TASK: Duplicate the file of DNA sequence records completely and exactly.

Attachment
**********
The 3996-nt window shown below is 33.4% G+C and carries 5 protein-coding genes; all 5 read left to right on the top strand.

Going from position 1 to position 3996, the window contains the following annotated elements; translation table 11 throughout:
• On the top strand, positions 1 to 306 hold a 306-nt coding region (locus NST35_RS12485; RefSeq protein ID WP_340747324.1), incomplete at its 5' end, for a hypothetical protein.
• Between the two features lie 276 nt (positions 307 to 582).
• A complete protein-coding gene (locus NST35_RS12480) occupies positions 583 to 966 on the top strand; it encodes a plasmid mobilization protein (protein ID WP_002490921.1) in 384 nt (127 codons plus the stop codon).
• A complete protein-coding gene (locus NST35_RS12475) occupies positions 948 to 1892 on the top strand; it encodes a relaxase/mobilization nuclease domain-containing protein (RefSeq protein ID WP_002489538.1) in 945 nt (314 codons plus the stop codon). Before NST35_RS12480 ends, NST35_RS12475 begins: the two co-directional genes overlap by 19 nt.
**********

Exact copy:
The 3996-nt window shown below is 33.4% G+C and carries 5 protein-coding genes; all 5 read left to right on the top strand.

Going from position 1 to position 3996, the window contains the following annotated elements; translation table 11 throughout:
• On the top strand, positions 1 to 306 hold a 306-nt coding region (locus NST35_RS12485; RefSeq protein ID WP_340747324.1), incomplete at its 5' end, for a hypothetical protein.
• Between the two features lie 276 nt (positions 307 to 582).
• A complete protein-coding gene (locus NST35_RS12480) occupies positions 583 to 966 on the top strand; it encodes a plasmid mobilization protein (protein ID WP_002490921.1) in 384 nt (127 codons plus the stop codon).
• A complete protein-coding gene (locus NST35_RS12475) occupies positions 948 to 1892 on the top strand; it encodes a relaxase/mobilization nuclease domain-containing protein (RefSeq protein ID WP_002489538.1) in 945 nt (314 codons plus the stop codon). Before NST35_RS12480 ends, NST35_RS12475 begins: the two co-directional genes overlap by 19 nt.